# What are the differences between an AC and DC coil relay?

If a DC coil was just a coil, it would saturate. If an AC coil was just a coil, the magnetic field would drop to zero at 120 Hz and the relay would chatter. Presumably the designs in some way prevent these problems. How? And does it prevent me from putting DC on an AC-rated coil?

• why would the field collapse at 120Hz
– user16222
Commented Jun 26, 2015 at 14:16
• @JonRB Because the AC voltage passes through zero twice per 60 Hz cycle (assuming 60 Hz line frequency). No voltage, no current, no magnetic field. Or so I understand. If that's not accurate, I'd love to know about that! Commented Jun 26, 2015 at 14:18
• sorry, I misread part of the question (ie it works at 60hz but not at 120). Yes part of the field collapses, there is usually another coil that produces a field out of phase of the main excitation field. This contributes to the retaining force and thus allows the relay to ride through zero crossings of the AC britannica.com/technology/shading-coil
– user16222
Commented Jun 26, 2015 at 14:21

The DC coil relay has a resistance from the copper wire typically used. The current is limited by that resistance.

AC coil relays have inductance as well (the DC relays have inductance as well, of course, but it does not affect the 'on' current). They also typically have a shading ring that acts as a shorted turn in order to cause a magnetic field 90° out of phase with that from the coil, so that the total magnitude of flux does not drop to zero at the zero crossings.

Edit: As Andy says, an AC relay will work on (greatly reduced) DC. Of course you can also make a DC relay work on AC by adding stuff to it (if you use a capacitor filter you might need only 18VAC (RMS) to operate a 24V relay, and 24VAC would cause it to overheat and fail early).

• +1 from me for the link. Never thought about driving an AC relay from DC or vice-versa. Commented Jun 26, 2015 at 15:24
• After putting shader ring still it is chattaring. there is special type of material in core in solonoid Ac coil Commented Sep 21, 2016 at 9:31
• The shader ring is used to slow down the closing of the relay armature. The current induced in it opposes the increasing magnetic flux as the armature closes and causes a 'soft' closing. The current in the shader is indeed out of phase with the coil, but at some point in the cycle, the 2 currents will cancel Commented Sep 2 at 0:56
• @jp314 There's something of a subtle point there- because of the physical construction, the attraction forces add, not the magnetic fields, otherwise they would indeed cancel out as you say (compare (sin(x)+ sin(x_theta))^2 to sin(x)^2 + sin(x+theta)^2. For a graphic illustration of the chattering you get when the shading coil is broken in an industrial contactor so it does not conduct see this video. The shading coil does affect the closing, but that's another matter. Commented Sep 2 at 1:13
• Also some good information in Chapter 2 of "Electric Relays, Principles and Applications" by Thurston (2006). Commented Sep 2 at 1:32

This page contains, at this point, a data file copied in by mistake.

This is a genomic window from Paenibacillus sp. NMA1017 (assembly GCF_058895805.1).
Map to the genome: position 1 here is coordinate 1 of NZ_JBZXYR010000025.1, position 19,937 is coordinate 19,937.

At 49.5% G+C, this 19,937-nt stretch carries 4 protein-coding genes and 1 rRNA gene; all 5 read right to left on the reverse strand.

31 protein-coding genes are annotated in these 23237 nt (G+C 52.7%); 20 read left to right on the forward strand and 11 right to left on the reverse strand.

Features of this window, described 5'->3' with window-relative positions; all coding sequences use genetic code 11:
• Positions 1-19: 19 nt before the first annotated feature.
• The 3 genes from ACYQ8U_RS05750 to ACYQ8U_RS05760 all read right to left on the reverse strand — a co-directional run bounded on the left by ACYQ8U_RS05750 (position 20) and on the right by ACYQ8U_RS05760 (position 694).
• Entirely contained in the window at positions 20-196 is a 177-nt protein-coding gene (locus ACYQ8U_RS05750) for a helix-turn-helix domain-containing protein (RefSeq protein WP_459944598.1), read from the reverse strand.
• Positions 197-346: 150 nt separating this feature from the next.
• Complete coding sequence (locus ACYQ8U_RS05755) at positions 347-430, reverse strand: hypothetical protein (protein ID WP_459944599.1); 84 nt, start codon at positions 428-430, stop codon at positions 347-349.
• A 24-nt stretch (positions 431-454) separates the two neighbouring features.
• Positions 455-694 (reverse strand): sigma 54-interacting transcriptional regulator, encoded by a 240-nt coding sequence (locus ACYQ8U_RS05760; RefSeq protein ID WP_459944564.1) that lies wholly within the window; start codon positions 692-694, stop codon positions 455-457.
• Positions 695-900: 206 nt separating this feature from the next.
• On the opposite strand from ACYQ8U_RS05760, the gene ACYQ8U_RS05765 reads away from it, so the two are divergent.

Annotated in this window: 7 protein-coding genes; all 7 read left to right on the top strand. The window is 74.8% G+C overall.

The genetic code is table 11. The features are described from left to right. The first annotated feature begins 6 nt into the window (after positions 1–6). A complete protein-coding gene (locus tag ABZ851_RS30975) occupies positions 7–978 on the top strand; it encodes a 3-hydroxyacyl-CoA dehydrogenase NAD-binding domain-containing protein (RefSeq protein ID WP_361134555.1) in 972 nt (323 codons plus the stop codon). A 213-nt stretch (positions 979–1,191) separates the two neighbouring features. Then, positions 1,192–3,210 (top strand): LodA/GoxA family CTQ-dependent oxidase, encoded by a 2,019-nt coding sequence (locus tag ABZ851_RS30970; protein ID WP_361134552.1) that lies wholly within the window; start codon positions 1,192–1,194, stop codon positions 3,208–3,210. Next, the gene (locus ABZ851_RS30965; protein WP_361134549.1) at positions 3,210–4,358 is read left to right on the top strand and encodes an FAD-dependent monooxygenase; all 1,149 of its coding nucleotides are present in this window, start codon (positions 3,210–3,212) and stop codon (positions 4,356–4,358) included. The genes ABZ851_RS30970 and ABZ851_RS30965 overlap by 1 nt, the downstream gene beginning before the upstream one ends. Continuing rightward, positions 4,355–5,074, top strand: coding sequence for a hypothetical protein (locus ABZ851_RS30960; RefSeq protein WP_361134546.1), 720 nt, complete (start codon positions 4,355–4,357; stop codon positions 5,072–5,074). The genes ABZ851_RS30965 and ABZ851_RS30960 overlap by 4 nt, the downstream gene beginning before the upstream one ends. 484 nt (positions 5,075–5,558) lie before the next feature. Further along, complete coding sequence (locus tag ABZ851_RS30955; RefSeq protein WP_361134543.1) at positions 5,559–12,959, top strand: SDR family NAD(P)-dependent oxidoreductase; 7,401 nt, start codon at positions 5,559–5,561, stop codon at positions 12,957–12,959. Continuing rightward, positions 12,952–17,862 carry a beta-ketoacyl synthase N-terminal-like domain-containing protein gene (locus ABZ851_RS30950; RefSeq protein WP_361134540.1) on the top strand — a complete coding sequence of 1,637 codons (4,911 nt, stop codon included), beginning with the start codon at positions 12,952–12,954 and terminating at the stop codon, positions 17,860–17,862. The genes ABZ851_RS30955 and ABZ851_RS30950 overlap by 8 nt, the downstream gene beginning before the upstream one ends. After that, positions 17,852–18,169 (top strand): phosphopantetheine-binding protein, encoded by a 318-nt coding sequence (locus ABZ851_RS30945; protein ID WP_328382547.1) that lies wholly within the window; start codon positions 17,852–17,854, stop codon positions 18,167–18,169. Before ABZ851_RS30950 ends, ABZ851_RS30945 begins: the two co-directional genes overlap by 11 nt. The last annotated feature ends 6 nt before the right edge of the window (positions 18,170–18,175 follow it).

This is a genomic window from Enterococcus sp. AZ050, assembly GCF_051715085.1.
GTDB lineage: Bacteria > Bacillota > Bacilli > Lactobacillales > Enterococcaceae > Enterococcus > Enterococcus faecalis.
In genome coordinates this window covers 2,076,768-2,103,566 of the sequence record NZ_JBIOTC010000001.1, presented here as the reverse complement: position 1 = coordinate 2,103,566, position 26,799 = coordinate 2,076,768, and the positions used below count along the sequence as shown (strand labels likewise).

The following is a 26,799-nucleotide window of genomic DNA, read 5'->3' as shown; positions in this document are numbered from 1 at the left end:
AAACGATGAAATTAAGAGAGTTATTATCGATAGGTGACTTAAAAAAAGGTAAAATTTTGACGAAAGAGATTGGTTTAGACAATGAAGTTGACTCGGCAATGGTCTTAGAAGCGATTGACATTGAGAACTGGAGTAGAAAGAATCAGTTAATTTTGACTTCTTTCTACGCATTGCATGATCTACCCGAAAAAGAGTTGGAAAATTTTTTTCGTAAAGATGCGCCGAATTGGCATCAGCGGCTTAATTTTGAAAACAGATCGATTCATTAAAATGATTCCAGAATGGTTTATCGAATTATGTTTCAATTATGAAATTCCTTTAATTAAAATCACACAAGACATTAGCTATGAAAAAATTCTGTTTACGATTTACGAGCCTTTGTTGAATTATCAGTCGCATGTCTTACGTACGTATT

A Dc relay coil has resistance that limits the dc current. An AC coil relies on its impedance for governing the current. An AC relay will remain contact closed due to mechanical inertia and a little mechanical hysteresis and, the fact that an alternating north and south pole both attract the relay armature.

Putting dc on an ac coil should work fine but be prepared for the resistance to be low. In other words, If relay is rated at 24 volts ac don't use 24 volts dc.

In theory AC coils can be driven with DC as long as you limit the DC coil current to the level of the AC holding current (to keep the coil from overheating). For larger relays i.e. contactors, a DC current limited to the equivalent AC holding current is often insufficient to actuate the contactor effectively. Since the coil inductance of the contactor increases once the contactor is closed the AC holding current is less than the AC pull in current. DC contactors usually have some mechanism to shift between a coil pull in current and the holding current. This is the difference between an AC coil and a DC coil in large relays. The flux shunt (shader ring) is external to the coil and only shorts a portion of the core.

Recently, I had a problem with a batch of four 2-pole plug-in relays that had coils marked as 240V AC. When connected to the supply, three of the four merely 'chattered' and failed to 'pull-in' the contacts; the fourth operated correctly.

Believing the problem to be one of poor manufacturing quality control, I received some replacements from the same supplier which subsequently worked OK.

I assumed that the three faulty relays had been fitted in error with DC coils. Consequently, rather than binning them, I overcame the problem by internally fitting 1000 PIV DIL bridge rectifiers allowing the relay coils to operate normally on raw DC (i.e. no filtering).

Perhaps the use of 1000PIV devices was overkill, but I wanted the rectifiers to have a sufficiently high withstand voltage to the back emf generated when the relay released.

Additionally, as the relay coils were now operating on DC (albeit raw DC), I could have fitted a single rectifier wired in inverse parallel to the polarity of the raw DC to snub the back emf, thus permitting use of a bridge rectifier with a lower PIV, but a lack of sufficient space within the relay precluded this solution.

• a bridge rectifier would act as a DC snubber (free wheeling), so 350V diodes would have been fine, but 1N4007 are so cheap that there's nothing gained by using weaker diodes. Commented Mar 24, 2018 at 0:42

If you use a full wave bridge, the diodes in the bridge should act as free-wheeling diodes, and should snub the back EMF.